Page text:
Regulation is above average. 100% mode is affected by cell voltage but output is still respectable until the cell gets fairly low. 35% is only affected then the cell is near empty, and even then it’s only a small drop in output. Other modes are perfectly regulated. This is great performance at this price point.
Note: All regulation measurements are taken at turn-on so they do not reflect any thermal or low voltage stepdowns that may occur. A value of 0 indicates low voltage shutoff immediately upon activation.
PWM: No PWM is visible to my eyes or camera, nor audible to my ears.
Parasitic Drain: L21B uses a mechanical tailswitch that completely disconnects the circuit when it’s turned off, so there is no parasitic drain.
The switch is a reverse clicky and is located on the tail. It’s covered by a standard Convoy 16mm rubber boot. I usually prefer forward clicky switches and I wish Convoy offered that as an option on the product page. A forward clicky is fairly easy to swap in here by disassembling the tailcap with snap-ring pliers, de-soldering the reverse clicky, soldering on a forward clicky, cutting the nub off the inside of the switch boot, and reassembling. There are some alternate drop-in switch options available too: metal lighted reverse clicky, rubber lighted reverse clicky, remote switch.
Carry & Ergonomics
Ergonomics are fine. Reverse and cigar grips both work well. A forward grip works fine too but you have to break grip to access the button. The body texturing provides some grip, but it isn’t very aggressive so it may be a little slippery in wet conditions.
The only carry method included is a basic lanyard. It should also fit fine in a Convoy L6 Holster.
Tailstand: works fine and is fairly stable.
The user who lent me this light for review was interested in getting a pistol grip for it, like those old-school pistol grip spotlights. I designed & 3D printed one that uses the optional remote switch. The STL is available here if you want to print one yourself.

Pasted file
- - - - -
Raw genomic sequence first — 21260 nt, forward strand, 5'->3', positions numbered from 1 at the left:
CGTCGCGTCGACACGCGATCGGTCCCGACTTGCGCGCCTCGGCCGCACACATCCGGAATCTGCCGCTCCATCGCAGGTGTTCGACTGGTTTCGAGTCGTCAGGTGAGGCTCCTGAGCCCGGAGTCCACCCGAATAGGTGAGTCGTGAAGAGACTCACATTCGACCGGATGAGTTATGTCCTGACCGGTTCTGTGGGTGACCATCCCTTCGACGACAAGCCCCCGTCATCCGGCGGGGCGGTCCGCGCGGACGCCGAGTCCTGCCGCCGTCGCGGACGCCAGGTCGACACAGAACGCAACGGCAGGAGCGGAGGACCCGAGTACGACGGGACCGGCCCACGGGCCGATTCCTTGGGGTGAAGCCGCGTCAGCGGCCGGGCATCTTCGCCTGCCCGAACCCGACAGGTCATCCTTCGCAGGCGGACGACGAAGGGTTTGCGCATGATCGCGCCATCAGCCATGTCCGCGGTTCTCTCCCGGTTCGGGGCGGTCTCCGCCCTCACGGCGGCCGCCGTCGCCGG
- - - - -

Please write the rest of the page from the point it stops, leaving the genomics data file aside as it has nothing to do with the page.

Batteries & Charging
If you so choose, you can get L21B bundled with a LiitoKala Lii-50E, which is a fine cell for this purpose. Any unprotected 21700 cell with an 8A discharge rating will work nicely. I tried a protected 21700 cell but it was too long to fit. A protected 18650 would work fine in a pinch.
No charging solution is included and 21700 cells with charging built in will not fit. If you must have built in charging, an 18650 with a charging port should fit but you will sacrifice some runtime.
Here are some lights in the same class and how they compare.
Noctigon K1: Similar size & weight, more emitter options (including the same SFT40), integrated charging, much fancier UI, backlit side switch, 3-5x the price.
Acebeam L19 2.0: similar size, heavier, fewer emitter options (including the same SFT40), cool dual-switch UI with instant turbo, TIR instead of reflector, optional remote switch, more durable
This section is not comprehensive. If I didn’t include a particular light here, it doesn’t mean it’s bad or doesn’t deserve to be here. I simply cannot list every possible competitor.
L21B SFT40 is a no-frills thrower at a great price point. This is about as much throw as you can get without the light getting comically large or the beam getting comically narrow. I highly recommend it.
Thanks to Reddit user katsincerity for lending me this light for review!